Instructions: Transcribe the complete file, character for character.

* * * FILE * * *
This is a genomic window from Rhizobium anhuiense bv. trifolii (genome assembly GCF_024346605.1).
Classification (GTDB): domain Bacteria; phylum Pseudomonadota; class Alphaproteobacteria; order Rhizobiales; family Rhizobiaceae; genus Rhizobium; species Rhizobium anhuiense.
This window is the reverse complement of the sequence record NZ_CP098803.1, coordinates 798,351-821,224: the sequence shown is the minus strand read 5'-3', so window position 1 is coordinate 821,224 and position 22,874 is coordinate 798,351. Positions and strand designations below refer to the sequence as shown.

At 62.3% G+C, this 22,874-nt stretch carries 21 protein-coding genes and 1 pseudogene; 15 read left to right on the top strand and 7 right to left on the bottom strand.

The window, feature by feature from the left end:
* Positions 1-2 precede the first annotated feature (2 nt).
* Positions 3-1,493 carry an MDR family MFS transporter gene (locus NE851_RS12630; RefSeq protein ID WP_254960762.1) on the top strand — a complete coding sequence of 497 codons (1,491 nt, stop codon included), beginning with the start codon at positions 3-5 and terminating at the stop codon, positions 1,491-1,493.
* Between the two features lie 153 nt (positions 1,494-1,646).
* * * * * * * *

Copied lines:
This is a genomic window from Rhizobium anhuiense bv. trifolii (genome assembly GCF_024346605.1).
Classification (GTDB): domain Bacteria; phylum Pseudomonadota; class Alphaproteobacteria; order Rhizobiales; family Rhizobiaceae; genus Rhizobium; species Rhizobium anhuiense.
This window is the reverse complement of the sequence record NZ_CP098803.1, coordinates 798,351-821,224: the sequence shown is the minus strand read 5'-3', so window position 1 is coordinate 821,224 and position 22,874 is coordinate 798,351. Positions and strand designations below refer to the sequence as shown.

At 62.3% G+C, this 22,874-nt stretch carries 21 protein-coding genes and 1 pseudogene; 15 read left to right on the top strand and 7 right to left on the bottom strand.

The window, feature by feature from the left end:
* Positions 1-2 precede the first annotated feature (2 nt).
* Positions 3-1,493 carry an MDR family MFS transporter gene (locus NE851_RS12630; RefSeq protein ID WP_254960762.1) on the top strand — a complete coding sequence of 497 codons (1,491 nt, stop codon included), beginning with the start codon at positions 3-5 and terminating at the stop codon, positions 1,491-1,493.
* Between the two features lie 153 nt (positions 1,494-1,646).